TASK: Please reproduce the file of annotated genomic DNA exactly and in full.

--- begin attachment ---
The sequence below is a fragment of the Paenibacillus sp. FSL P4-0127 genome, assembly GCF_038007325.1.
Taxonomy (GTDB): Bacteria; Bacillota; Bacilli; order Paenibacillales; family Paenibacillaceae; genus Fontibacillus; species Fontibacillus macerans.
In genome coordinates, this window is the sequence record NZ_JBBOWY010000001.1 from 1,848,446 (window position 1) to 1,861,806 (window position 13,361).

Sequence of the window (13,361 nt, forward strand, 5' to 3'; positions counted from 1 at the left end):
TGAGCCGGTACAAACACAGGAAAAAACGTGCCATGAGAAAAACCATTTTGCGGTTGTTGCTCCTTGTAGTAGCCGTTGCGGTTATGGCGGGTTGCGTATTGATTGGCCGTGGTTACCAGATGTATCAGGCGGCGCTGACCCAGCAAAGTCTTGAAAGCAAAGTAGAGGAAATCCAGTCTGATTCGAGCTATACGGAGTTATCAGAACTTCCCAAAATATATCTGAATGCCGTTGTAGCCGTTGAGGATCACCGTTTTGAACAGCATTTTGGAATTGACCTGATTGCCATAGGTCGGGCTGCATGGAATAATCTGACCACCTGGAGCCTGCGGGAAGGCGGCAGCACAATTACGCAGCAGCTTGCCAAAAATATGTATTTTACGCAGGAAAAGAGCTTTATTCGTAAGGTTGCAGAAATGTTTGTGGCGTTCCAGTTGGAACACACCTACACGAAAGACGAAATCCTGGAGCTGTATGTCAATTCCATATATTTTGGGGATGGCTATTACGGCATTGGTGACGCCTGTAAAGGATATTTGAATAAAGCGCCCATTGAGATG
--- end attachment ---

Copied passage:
The sequence below is a fragment of the Paenibacillus sp. FSL P4-0127 genome, assembly GCF_038007325.1.
Taxonomy (GTDB): Bacteria; Bacillota; Bacilli; order Paenibacillales; family Paenibacillaceae; genus Fontibacillus; species Fontibacillus macerans.
In genome coordinates, this window is the sequence record NZ_JBBOWY010000001.1 from 1,848,446 (window position 1) to 1,861,806 (window position 13,361).

Sequence of the window (13,361 nt, forward strand, 5' to 3'; positions counted from 1 at the left end):
TGAGCCGGTACAAACACAGGAAAAAACGTGCCATGAGAAAAACCATTTTGCGGTTGTTGCTCCTTGTAGTAGCCGTTGCGGTTATGGCGGGTTGCGTATTGATTGGCCGTGGTTACCAGATGTATCAGGCGGCGCTGACCCAGCAAAGTCTTGAAAGCAAAGTAGAGGAAATCCAGTCTGATTCGAGCTATACGGAGTTATCAGAACTTCCCAAAATATATCTGAATGCCGTTGTAGCCGTTGAGGATCACCGTTTTGAACAGCATTTTGGAATTGACCTGATTGCCATAGGTCGGGCTGCATGGAATAATCTGACCACCTGGAGCCTGCGGGAAGGCGGCAGCACAATTACGCAGCAGCTTGCCAAAAATATGTATTTTACGCAGGAAAAGAGCTTTATTCGTAAGGTTGCAGAAATGTTTGTGGCGTTCCAGTTGGAACACACCTACACGAAAGACGAAATCCTGGAGCTGTATGTCAATTCCATATATTTTGGGGATGGCTATTACGGCATTGGTGACGCCTGTAAAGGATATTTGAATAAAGCGCCCATTGAGATG